A decision last week from U.S. District Court Judge Rudolph Randa that ordered the immediate end to a lengthy investigation into Gov. Scott Walker’s campaign and a number of conservative groups was notable in its pointed denunciation of prosecutors for, as Randa saw it, needlessly harassing groups engaged in constitutionally-protected speech.
The decision was met with shock by a number of legal experts who saw the move of stopping an investigation before charges had even been issued as groundbreaking. The 7th Circuit Court of Appeals responded by immediately staying the decision and is currently in the process of reviewing the case.
This is not the first time that Randa, who was appointed to the bench by President George H.W. Bush in 1992, has angered liberals with controversial decisions that were later overturned on appeal or are currently in the appeals process. Liberal blog ThinkProgress rounds up three notable decisions:
In a case that also centered on government ethics, Randa sentenced Georgia Thompson to 18 months in prison after a jury convicted the Doyle administration official of improperly steering a state contract to a political ally. After several months behind bars, Thompson was freed when the 7th District Court of Appeals tossed out the conviction, calling the evidence “beyond thin.”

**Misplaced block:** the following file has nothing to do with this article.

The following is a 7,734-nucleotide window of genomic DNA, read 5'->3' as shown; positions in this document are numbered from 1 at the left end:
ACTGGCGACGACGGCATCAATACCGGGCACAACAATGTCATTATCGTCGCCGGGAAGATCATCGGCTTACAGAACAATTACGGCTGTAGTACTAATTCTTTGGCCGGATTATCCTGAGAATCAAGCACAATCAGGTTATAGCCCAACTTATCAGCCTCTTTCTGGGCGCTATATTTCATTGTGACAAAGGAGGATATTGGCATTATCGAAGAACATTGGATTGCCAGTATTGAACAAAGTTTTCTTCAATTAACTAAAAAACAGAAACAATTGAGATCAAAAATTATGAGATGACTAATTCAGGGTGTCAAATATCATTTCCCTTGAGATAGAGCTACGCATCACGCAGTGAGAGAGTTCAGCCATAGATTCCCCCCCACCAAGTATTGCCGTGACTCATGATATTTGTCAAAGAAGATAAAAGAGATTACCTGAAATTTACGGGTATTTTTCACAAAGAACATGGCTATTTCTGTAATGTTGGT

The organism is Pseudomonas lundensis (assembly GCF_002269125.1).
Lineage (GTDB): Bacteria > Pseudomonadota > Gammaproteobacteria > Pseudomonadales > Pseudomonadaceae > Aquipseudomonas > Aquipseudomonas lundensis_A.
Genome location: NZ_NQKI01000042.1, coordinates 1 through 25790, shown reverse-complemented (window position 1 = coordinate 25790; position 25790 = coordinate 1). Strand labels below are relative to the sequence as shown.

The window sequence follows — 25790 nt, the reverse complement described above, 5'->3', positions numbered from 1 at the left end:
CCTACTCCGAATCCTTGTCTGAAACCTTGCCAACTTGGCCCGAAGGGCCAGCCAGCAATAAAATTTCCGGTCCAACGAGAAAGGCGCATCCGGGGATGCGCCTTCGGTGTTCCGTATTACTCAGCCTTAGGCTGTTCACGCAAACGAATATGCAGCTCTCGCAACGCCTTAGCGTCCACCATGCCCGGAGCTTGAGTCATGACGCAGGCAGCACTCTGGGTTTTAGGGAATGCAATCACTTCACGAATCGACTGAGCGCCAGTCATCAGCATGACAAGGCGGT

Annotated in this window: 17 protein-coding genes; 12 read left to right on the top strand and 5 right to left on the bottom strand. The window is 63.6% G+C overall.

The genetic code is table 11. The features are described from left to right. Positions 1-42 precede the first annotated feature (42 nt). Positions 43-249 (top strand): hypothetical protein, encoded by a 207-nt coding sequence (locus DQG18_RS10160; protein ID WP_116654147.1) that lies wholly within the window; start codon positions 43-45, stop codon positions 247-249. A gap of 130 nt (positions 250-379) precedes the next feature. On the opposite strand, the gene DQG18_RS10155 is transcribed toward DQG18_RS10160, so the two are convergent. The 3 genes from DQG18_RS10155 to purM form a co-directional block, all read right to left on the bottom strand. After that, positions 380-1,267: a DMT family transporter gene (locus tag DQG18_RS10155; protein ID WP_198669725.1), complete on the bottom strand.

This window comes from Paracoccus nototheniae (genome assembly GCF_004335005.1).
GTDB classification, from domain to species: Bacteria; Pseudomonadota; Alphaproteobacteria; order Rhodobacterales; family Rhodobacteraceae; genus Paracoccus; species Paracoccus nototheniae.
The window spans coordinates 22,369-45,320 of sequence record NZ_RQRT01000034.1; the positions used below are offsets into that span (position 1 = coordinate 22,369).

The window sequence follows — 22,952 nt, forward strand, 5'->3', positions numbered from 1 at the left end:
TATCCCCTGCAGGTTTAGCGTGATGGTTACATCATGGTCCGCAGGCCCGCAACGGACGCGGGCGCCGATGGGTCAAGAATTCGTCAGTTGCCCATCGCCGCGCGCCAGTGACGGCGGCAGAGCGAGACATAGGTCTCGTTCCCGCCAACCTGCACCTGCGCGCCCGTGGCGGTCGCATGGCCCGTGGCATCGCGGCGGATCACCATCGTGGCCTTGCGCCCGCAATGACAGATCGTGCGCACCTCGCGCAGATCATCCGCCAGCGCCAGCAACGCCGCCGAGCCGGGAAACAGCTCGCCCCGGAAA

In 1994, after a group of anti-abortion protesters were arrested for physically blocking the entrance to a Milwaukee health clinic, Randa ruled the federal law that they violated, the Freedom of Access to Clinic Entrances Act, was unconstitutional. Randa reasoned that Congress exceeded its authority in passing such a law, arguing that the matter at hand — blockades of local abortion clinics — did not affect interstate commerce and was therefore not subject to federal intervention.
The 7th District Court of Appeals also reversed that decision, finding that health clinics are “engaged in interstate commerce.”
Finally, in a case the Court of Appeals is scheduled to hear argued on June 2, Randa ruled last year that those seeking damages against the Archdiocese of Milwaukee in sexual abuse cases could not force the Church to dip into nearly $60 million that its former archbishop, Timothy Dolan, had transferred into a segregated cemetery fund.
Documents released last year showed that Dolan had informed Church officials in 2007 that he had transferred the money with the express intent of safeguarding it from lawsuits, but Randa ruled that once the money had been put into the cemetery trust, plaintiffs could not gain access to it. To do so, he wrote, would “substantially burden the (Church’s) free exercise of religion.”